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New driver successfully passes driver's test.<p>Learn about skills and abilities to stay safe license test.

Is driving after you get your license really that much different?

Are the skills, abilities and things you learned when practicing to get your license completely useless?

The answer is NO.

Listen to the podcast to find out why.

New Driver Defensive Driving

Focus on and continue to implement the fundamentals driving skills you learned when you were practicing for your driver’s test.

Maintain a 3-4 second following distance in front of your vehicle.

When stopped in traffic, stop back so that you can see the tires of the vehicle in front making clear contact with the pavement.

Signal every time you change direction of the vehicle; shoulder check every time you change direction of the vehicle.

Apply the parking brake every time you park the vehicle.

Practice these skills so that these become habits.

That way, when you get distracted…that way when you make mistakes, this “minimum safe distance” will compensate for your errors in driving.

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Social Driving

Most of the time we get along with other traffic on the roadway.

Yet, drivers follow too close to vehicles in front, fail to signal, and charge yellow lights.

Consequently, they give up control of their vehicle.

Most of the time, nothing happens.

Most of the time, they are hoping on a “wing & a prayer” that they’ll be able to react in time to get the vehicle stopped if the vehicle in front slows down or brakes suddenly.

• Driving above the posted speed limit;

• Not stopping at STOP signs;

• Not signaling;

• Drifting when turning on multi-lane roads;

• Following too close;

• Charging yellow lights;

• And many, many more not so safe maneuvers. 

Signals are to tell other road users that you wish to move over, NOT that you are moving over!

It’s a victimless crime.

Nobody got hurt. Consequently, most drivers feel there’s nothing wrong with what they're doing or nothing wrong with the way they're driving.

How many times have you heard drivers say: “I’ve been driving for 20 years and never had a crash.”

The actions of drivers are often retaliatory.

Someone tailgates us, for example, and we slow down 10mph just to get back at the other driver; or we tailgate someone because they’re going too slow.

Left-Hand Turns & New Drivers

Left-hand turns are the highest risk areas for new drivers.

Often new drivers misjudge the gap and get “T” boned in the intersection.

“T” bone crashes are often fatal to vehicle occupants because there’s very little in the vehicle to protect them.

The configuration of the crash causes all its energy to be concentrated in one area.

And that area is right at the rib-cage of the occupant where the vital organs are located.

When waiting to make your left turn, wait with the front steer tires on the front crosswalk line.

That way, you’re committed to the turn, “but you’re not in the intersection.”

If something goes wrong in the intersection, you’re not going to be involved because you’re not there.

And when the gap presents itself on the other side, drive straight forward in the intersection to “meet the gap.”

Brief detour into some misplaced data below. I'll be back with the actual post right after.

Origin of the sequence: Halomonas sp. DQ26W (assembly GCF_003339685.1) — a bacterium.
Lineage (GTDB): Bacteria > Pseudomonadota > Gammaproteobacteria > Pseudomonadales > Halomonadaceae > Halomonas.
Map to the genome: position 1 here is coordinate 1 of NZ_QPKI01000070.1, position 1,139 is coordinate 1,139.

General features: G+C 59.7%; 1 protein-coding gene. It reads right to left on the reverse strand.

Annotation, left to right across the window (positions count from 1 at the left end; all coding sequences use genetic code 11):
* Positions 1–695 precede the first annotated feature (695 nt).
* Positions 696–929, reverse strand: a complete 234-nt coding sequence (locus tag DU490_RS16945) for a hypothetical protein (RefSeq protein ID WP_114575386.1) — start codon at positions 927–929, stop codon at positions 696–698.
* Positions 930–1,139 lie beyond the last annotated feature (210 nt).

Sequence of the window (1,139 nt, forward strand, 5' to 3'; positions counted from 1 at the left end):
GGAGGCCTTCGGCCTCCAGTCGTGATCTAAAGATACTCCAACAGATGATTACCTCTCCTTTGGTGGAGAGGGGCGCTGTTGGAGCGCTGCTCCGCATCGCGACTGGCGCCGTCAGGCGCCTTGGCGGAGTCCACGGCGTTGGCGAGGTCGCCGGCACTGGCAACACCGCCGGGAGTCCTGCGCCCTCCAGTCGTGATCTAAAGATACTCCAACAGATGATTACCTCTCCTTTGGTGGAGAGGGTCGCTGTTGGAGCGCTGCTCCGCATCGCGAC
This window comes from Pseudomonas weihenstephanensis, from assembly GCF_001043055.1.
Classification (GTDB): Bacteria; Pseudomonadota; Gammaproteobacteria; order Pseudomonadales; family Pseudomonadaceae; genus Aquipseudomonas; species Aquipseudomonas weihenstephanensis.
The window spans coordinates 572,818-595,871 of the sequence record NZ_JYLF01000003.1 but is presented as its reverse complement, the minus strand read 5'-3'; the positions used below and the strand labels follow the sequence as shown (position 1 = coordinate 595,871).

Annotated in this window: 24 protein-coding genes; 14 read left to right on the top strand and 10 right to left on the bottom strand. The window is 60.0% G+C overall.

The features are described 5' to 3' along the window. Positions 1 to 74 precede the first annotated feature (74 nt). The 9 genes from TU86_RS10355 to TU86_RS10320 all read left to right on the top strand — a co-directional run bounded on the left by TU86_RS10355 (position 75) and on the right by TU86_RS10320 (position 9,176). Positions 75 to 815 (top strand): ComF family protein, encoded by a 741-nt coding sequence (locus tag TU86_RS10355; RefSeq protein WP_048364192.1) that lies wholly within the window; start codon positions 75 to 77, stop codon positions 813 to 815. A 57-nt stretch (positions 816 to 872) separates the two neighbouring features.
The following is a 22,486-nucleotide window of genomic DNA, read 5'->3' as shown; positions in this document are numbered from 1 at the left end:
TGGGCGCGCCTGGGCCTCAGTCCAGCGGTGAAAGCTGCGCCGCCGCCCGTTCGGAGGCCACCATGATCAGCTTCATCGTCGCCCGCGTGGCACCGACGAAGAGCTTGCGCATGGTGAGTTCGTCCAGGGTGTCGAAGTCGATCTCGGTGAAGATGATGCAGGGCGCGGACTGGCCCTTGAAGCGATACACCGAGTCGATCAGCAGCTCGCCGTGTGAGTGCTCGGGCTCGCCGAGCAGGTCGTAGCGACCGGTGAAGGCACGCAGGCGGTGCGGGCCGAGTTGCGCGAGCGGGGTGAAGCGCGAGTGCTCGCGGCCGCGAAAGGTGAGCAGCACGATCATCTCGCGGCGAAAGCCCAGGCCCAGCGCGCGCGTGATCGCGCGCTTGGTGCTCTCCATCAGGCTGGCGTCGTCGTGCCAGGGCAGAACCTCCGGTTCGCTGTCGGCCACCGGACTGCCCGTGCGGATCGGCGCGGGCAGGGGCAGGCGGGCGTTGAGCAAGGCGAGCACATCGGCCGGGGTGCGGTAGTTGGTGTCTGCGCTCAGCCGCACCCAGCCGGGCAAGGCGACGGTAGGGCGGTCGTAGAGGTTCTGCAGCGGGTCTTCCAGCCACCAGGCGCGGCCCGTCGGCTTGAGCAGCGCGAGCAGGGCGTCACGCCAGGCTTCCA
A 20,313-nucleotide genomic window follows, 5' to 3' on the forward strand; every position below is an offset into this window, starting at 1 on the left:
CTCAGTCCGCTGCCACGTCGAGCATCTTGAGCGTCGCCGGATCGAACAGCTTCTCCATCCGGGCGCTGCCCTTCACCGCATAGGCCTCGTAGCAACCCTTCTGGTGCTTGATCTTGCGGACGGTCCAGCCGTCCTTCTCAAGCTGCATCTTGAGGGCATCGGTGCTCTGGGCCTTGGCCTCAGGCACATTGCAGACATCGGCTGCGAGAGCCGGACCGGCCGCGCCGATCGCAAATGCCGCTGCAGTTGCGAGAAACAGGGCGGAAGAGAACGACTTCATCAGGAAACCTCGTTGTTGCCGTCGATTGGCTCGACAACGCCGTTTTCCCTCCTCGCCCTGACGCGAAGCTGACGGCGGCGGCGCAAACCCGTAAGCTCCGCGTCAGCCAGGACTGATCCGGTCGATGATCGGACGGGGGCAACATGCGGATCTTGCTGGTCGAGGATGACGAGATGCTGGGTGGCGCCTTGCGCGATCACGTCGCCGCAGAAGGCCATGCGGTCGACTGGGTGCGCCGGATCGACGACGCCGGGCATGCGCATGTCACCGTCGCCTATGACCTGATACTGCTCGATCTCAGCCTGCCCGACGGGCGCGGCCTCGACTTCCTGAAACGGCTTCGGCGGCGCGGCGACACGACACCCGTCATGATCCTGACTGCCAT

Finally, if you’re not comfortable with the gap, DON’T GO!

Don’t get pressured by others.

If you succumb to the social pressure of driving, that’s often when mistakes happen.

Finally, if you get caught out on the yellow light, double and triple check that oncoming traffic is in fact coming to a stop.

DON’T panic if the light turns red and you’re still in the intersection.

Remember: you own the intersection and do NOT proceed on the turn until you are 120% sure that oncoming traffic is STOPPED.

Space Management...Focus on What You’re Doing

If you’re not near anything, it’s less likely that you’re going to hit something.

In the arena of social driving, most follow too close to other road users.

But, how do you know?

If you're touching the brake pedal for anything other than:

1) coming to a stop;

2) slowing to turn;

3) controlling speed on a downhill;

4) or unexpected events,

you're most likely too close.

You can always manage the space in front of your vehicle.

Yes, every now and again other vehicles are going to move into that space.

The vehicle will be travelling faster than you, so they won’t be there long.

After they move into your forward space, you can reclaim your buffer of space by simply adjusting your speed.

If you’re able, you can create more space around your vehicle by not driving beside other vehicles for more than a few moments.

If other vehicles tailgate you, increase your following distance even more.

With more space in front you can avoid aggressive braking.

This technique guards against the tailgater rear-ending you.

If you’re in the left lane, move to the right.

And if there’s a safe place to pull over, pull over and let the driver behind pass.

Practice the Fundamentals

Slow-speed maneuvers are 1/8 of the driver’s test, but it’s this small part of the test that give drivers the most grief.

Improve your backing into a parking space, your parallel parking and your 3-point turns, and you will improve your overall driving.

It’s the biggest return of investment when learning to drive.

It’s 20% in and 80% out.

If you can do slow-speed maneuvers well, you will be a better driver overall.

You can use a backup camera to reverse…but use your other observation tools too: 360° scan around the vehicle, mirrors, and looking out the back window.

Positioning the vehicle correctly for right and left turns.

You must have correct speed and space management when changing lanes or moving the vehicle sideways.

And of course, shoulder checking and signaling every time you change direction of the vehicle.

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